Complete Guide to JavaScript ES6 Destructuring

Destructuring assignment is a JavaScript technique in which you take the values from an array or the properties from an object and assign them to local variables.

Using destructuring allows you to write code that is cleaner, more concise, and more readable.

We will first look at destructuring rules for arrays then for objects.


Let’s say we have an array of emojis:

const emojis = ['🐶', '🐱', '🐭'];

We want to pull out the values and assign them to local variables. We have two options of doing this:

 Option 1: One-by-One

const dog = emojis[0]; 
const cat = emojis[1];
const mouse = emojis[2];

By using destructuring assignment, you can accomplish the same thing with just one simple line.

 Option 2: Destructuring

const [dog, cat, mouse] = emojis;

Syntax for Destructuring an Array

Follow the const with a set of brackets []. Inside the brackets, you can assign a variable name for each index in the array. The variable’s value will coincide with the index at which it matches in the array.

Omit values from destructuring

If there is an array value that you don’t want to assign to a variable, you can omit it from the destructuring by adding a comma without a variable name to skip that index. In the example below, we are omitting cat:

const [dog, , mouse] = emojis;

Put remaining values in separate array

If you only want to name the first couple values and accumulate the rest into a smaller array, use the spread syntax (...)

In the example below, we are creating a variable for the first element then putting the rest in a shortened array:

const [dog,] = emojis;
console.log(rest) // outputs ['🐱', '🐭']

Provide a default value

You can set a default value for the element at an index in case the value in the array is undefined. Think of it like a “fallback” value.

const emojis = [undefined, '🐱', '🐭'];
const [dog = '🐕', cat, mouse] = emojis;
console.log(dog) // outputs '🐕'


Let’s say we have an object describing a person:

const person = {
name: 'Alex',
age: 23,
inSchool: true

We want to pull out the properties of the object and assign them to local variables. We have two options of doing this:

 Option 1: One-by-One

const name =;
const age = person.age;
const inSchool = person.inSchool;

 Option 2: Destructuring

const { name, age, inSchool } = person;

Syntax for Destructuring an Object

Follow the const with a set of braces {}. Inside the braces, put the names of object properties that you want.

The variable names in the destructured object (on the left of the equals) must match the property names exactly.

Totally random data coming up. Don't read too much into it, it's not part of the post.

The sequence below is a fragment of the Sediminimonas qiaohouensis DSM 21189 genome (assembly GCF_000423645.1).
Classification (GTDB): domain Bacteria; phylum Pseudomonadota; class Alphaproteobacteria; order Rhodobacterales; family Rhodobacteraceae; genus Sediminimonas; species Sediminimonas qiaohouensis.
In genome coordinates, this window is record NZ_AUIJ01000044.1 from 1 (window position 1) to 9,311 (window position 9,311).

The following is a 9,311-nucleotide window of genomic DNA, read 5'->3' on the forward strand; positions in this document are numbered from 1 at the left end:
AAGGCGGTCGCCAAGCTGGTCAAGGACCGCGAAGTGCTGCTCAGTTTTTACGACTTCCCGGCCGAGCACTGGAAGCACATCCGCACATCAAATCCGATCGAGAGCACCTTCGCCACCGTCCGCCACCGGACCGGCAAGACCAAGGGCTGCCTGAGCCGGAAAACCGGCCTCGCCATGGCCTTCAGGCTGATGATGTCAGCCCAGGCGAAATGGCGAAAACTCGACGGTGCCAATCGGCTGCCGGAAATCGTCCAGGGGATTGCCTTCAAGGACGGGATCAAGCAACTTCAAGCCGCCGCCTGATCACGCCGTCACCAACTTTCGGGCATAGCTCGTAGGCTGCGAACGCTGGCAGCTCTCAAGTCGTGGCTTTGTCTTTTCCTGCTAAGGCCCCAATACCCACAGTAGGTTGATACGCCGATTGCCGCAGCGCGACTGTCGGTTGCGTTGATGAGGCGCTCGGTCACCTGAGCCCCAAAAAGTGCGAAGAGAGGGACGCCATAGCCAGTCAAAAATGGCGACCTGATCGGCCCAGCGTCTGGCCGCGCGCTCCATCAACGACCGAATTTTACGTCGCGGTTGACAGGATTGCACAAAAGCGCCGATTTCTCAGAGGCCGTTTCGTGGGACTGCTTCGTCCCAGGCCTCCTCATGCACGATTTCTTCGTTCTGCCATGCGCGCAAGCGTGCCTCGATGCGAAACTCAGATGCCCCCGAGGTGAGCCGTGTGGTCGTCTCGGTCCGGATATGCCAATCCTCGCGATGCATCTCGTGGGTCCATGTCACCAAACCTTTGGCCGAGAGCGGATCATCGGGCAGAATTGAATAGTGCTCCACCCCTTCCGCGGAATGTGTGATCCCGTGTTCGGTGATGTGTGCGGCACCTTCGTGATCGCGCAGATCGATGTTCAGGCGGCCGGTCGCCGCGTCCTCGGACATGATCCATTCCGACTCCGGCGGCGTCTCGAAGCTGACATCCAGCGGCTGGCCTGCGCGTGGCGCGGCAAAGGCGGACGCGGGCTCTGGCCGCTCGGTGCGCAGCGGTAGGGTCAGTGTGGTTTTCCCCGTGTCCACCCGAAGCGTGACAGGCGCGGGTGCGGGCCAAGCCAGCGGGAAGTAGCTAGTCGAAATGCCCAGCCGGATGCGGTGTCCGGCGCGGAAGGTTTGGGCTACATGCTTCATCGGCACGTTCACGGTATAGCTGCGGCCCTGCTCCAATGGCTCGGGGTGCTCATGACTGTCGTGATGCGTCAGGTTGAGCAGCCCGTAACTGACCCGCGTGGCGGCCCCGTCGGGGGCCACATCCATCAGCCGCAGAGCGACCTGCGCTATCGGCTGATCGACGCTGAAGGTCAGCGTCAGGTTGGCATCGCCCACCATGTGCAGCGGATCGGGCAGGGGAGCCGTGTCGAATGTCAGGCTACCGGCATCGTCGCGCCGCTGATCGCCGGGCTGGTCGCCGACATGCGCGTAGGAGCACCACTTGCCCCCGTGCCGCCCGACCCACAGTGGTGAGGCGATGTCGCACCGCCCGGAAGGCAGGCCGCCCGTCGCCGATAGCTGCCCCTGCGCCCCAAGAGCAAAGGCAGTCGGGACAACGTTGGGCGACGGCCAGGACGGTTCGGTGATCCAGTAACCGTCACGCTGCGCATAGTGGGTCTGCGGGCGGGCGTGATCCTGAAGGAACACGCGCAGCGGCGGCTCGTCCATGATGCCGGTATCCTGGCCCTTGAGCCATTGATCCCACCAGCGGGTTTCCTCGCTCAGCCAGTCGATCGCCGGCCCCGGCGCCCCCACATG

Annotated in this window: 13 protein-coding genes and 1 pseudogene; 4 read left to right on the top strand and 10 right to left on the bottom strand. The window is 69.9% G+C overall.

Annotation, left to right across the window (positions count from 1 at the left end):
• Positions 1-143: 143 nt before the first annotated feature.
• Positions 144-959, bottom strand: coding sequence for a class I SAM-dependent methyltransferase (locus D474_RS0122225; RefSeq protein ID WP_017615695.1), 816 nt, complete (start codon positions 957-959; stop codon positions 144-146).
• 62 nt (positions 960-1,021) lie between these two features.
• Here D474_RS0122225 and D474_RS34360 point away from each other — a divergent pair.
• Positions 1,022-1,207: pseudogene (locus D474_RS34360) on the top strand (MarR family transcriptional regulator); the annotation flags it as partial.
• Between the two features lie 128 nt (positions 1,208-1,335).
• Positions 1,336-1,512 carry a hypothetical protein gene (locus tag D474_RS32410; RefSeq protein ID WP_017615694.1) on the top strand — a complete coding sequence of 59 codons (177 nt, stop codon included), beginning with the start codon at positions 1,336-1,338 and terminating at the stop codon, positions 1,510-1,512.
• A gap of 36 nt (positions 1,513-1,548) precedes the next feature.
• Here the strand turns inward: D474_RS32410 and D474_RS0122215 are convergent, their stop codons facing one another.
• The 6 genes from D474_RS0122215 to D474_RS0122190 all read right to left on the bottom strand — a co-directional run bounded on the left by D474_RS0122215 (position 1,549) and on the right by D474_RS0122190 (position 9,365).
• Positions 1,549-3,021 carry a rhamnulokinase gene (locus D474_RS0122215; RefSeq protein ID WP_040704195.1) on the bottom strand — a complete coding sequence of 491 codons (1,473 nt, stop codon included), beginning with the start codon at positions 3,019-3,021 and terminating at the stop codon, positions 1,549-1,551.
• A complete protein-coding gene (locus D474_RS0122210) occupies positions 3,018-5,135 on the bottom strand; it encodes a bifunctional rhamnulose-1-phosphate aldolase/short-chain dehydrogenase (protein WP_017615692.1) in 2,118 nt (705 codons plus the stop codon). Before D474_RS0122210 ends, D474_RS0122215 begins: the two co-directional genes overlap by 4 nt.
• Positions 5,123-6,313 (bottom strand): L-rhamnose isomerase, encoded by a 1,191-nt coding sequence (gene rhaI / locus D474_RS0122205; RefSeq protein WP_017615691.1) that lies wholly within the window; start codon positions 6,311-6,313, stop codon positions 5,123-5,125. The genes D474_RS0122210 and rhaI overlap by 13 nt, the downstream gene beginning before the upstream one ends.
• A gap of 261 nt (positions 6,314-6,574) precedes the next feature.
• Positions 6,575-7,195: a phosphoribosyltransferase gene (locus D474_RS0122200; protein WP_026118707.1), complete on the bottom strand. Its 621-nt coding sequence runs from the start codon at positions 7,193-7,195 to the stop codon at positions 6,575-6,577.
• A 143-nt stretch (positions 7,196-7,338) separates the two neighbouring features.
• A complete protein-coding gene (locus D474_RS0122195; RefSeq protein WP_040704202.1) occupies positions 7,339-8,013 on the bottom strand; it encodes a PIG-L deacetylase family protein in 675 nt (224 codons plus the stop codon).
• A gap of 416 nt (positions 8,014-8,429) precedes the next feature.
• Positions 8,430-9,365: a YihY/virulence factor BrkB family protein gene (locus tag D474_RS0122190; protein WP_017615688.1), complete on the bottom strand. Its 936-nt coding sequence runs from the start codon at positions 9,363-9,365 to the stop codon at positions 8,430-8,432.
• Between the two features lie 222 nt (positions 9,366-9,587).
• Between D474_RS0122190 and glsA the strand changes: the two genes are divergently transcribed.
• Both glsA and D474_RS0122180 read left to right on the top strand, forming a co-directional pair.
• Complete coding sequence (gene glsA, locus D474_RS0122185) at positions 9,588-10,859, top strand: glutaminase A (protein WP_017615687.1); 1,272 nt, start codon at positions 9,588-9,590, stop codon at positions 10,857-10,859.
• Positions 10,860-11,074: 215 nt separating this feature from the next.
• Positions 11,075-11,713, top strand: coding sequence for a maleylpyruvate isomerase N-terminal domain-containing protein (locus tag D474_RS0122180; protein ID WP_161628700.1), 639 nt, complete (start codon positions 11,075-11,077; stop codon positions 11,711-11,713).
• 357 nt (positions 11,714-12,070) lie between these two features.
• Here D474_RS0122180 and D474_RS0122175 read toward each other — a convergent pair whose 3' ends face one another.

Use custom variable name for property

To use a different name for the variable than what’s provided on the object itself, put the property name then a colon followed by the new variable name.

const { name: personName, age, inSchool } = person;
console.log(personName) // outputs 'Alex'

Defining a new name is useful when dealing with name collisions or when destructuring with JSON objects whose property names are not valid variable names because they’re strings.

Nested property destructuring

You can also access the properties of objects within objects through destructuring.

const people = {
   person = {
      name = 'Bob'

const { person: { name } } = people;
console.log(name) // outputs 'Bob'

Provide a default value

You can provide a default value for a property in case the object does not have that property.

Since the person object we defined above doesn’t have a job property, it will be set to the default value ( ‘Unemployed’):

const { name, age, inSchool, job = 'Unemployed' } = person;


We have an array of dogs:

const dogs = [
{ name: "Sally", age: 6, children: { name: "Blue", age: 1 }},
{ name: "Fido", age: 4 },
{ name: "Sissy", age: 3},

How would you use destructuring to assign a variable for Sally’s child’s name with just two lines?


const [sallyInfo,] = dogs;
const { children: { blueName } } = sallyInfo;
console.log(blueName)   // outputs 'Blue'

I hope you enjoyed this lesson. Thanks for reading! Comment any questions.

Leave a Reply

Fill in your details below or click an icon to log in: Logo

You are commenting using your account. Log Out /  Change )

Twitter picture

You are commenting using your Twitter account. Log Out /  Change )

Facebook photo

You are commenting using your Facebook account. Log Out /  Change )

Connecting to %s